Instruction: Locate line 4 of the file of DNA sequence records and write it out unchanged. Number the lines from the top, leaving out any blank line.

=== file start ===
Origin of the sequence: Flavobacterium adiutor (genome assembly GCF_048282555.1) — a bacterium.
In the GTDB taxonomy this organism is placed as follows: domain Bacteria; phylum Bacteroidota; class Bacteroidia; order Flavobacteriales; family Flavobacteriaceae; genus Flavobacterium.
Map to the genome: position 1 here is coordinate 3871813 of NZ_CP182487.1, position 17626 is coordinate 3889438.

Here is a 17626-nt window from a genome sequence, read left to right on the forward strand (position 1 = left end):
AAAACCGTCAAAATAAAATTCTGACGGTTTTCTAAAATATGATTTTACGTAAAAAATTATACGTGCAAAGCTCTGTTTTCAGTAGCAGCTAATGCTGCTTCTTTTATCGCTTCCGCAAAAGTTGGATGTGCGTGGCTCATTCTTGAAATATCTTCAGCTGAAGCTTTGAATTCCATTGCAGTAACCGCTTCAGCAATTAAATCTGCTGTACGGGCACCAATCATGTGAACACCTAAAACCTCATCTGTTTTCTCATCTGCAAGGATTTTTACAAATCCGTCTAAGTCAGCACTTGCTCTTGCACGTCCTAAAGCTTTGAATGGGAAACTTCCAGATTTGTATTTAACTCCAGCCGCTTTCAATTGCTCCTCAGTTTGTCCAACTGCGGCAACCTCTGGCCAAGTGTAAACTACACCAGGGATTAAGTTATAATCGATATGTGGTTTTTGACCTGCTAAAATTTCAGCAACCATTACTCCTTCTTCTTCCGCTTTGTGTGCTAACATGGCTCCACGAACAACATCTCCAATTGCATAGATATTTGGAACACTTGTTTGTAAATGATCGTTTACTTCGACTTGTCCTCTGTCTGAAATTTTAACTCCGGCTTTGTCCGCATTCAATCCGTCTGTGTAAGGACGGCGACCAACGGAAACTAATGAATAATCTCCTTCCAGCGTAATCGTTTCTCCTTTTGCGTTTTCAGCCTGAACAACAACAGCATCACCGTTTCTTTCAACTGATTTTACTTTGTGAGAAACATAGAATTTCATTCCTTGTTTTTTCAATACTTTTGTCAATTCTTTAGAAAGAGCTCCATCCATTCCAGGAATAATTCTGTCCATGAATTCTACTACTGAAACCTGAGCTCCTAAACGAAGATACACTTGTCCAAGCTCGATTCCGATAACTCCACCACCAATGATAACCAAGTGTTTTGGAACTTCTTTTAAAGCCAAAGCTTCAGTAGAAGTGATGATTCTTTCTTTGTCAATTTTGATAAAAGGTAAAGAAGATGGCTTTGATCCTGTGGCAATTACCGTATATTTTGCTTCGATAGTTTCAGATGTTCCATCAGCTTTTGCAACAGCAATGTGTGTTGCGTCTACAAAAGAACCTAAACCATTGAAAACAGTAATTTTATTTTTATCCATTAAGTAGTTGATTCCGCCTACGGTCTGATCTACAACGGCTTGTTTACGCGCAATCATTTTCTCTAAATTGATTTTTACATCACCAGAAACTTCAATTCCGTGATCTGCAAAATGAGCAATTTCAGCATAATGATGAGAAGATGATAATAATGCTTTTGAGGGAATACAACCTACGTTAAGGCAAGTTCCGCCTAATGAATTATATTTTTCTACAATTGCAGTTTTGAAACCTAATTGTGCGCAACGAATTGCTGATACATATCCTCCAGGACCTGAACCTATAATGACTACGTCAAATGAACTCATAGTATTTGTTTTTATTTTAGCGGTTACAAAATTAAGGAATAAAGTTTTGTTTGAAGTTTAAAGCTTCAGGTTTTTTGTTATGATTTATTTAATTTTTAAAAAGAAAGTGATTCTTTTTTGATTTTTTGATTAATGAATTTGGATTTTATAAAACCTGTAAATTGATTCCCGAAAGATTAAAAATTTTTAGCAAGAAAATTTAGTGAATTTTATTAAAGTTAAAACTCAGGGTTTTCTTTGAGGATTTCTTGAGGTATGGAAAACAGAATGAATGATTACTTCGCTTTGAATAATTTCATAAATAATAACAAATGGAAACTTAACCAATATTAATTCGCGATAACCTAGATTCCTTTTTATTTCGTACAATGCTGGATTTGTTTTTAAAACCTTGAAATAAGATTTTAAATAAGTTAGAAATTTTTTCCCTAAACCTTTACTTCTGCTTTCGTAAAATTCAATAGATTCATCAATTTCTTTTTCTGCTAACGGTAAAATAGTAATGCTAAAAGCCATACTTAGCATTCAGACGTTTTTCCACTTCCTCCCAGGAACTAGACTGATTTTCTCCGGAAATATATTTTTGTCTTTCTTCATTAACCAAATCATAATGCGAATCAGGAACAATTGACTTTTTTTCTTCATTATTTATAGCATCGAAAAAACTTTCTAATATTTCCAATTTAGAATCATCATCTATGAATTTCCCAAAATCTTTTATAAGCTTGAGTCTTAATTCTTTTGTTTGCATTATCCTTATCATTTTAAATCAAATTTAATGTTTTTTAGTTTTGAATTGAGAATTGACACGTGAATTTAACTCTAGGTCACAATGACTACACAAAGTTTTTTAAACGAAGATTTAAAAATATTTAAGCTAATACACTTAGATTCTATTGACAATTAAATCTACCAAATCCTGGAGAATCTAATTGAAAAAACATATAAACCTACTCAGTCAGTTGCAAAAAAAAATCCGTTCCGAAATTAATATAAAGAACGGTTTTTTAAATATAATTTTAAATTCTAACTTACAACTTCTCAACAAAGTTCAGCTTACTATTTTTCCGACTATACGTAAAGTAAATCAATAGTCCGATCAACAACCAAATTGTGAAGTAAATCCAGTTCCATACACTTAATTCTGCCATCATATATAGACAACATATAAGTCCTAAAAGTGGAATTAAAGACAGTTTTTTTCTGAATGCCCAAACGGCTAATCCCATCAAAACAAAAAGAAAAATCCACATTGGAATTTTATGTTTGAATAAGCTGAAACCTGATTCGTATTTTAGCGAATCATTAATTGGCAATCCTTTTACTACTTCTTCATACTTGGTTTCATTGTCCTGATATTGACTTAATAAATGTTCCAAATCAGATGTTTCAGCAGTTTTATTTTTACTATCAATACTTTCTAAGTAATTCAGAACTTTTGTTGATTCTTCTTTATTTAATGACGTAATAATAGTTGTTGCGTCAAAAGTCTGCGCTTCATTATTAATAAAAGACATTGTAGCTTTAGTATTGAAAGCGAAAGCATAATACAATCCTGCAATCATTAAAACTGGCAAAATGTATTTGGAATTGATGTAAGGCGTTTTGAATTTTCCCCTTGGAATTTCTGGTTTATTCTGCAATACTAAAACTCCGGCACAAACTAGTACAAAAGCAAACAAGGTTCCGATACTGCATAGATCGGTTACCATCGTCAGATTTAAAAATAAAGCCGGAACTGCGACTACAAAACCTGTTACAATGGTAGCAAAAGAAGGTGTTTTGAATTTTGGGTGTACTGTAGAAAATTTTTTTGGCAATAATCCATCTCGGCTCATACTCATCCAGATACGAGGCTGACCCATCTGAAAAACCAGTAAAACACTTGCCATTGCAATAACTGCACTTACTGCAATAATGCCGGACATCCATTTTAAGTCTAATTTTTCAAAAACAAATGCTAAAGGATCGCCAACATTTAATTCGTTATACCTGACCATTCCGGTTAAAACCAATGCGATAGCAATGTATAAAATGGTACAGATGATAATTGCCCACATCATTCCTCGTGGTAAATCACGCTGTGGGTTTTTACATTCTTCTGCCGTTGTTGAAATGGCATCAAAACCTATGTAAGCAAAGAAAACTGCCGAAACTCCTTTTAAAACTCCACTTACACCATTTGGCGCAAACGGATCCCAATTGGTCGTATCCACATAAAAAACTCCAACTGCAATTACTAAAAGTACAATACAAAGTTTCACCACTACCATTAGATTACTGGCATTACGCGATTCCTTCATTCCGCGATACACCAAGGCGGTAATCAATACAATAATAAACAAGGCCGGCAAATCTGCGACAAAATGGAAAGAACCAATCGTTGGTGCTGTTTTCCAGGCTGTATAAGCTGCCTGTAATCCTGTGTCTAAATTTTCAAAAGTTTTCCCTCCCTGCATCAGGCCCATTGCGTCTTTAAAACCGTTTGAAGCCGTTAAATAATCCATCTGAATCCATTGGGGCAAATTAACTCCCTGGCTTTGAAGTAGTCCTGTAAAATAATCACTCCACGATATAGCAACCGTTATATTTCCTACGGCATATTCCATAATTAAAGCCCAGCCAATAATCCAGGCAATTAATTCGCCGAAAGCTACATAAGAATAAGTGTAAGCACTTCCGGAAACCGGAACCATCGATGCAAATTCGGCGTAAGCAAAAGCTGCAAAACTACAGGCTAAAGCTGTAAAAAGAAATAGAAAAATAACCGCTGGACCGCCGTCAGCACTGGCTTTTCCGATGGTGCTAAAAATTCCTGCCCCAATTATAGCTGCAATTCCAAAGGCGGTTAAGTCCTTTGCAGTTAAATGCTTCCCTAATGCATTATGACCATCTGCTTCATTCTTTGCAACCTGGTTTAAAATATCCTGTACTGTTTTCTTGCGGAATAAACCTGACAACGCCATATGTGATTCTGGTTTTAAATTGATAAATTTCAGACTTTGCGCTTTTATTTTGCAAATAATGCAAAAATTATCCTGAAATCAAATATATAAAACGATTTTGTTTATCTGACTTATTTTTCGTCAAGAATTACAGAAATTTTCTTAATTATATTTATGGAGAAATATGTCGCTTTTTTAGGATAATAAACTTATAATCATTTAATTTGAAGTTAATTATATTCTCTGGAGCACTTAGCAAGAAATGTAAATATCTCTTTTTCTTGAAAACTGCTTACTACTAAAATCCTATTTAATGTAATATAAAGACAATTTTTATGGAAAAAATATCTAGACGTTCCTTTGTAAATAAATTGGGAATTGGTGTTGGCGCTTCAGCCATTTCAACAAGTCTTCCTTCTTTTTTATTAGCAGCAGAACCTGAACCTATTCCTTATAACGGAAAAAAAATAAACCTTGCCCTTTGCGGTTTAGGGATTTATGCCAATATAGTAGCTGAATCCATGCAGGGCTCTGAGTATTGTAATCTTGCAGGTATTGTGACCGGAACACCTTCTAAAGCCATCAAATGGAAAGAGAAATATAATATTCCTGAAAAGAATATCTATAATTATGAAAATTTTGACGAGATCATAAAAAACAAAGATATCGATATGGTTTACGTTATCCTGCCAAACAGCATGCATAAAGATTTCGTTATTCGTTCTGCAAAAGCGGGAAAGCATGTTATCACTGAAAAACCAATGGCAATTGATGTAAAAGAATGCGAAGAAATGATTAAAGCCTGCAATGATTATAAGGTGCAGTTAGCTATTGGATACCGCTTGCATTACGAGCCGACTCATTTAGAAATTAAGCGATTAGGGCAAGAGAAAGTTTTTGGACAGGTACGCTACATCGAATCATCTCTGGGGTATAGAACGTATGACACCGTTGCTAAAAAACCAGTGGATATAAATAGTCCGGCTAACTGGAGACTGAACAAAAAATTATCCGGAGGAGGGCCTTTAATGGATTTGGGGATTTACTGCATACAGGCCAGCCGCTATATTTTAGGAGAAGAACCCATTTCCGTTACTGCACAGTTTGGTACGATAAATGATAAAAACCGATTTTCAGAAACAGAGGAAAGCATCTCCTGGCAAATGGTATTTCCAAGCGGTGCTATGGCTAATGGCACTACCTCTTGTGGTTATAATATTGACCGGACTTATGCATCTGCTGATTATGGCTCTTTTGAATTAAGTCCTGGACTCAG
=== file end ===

Here is a 17626-nt window from a genome sequence, read left to right on the forward strand (position 1 = left end):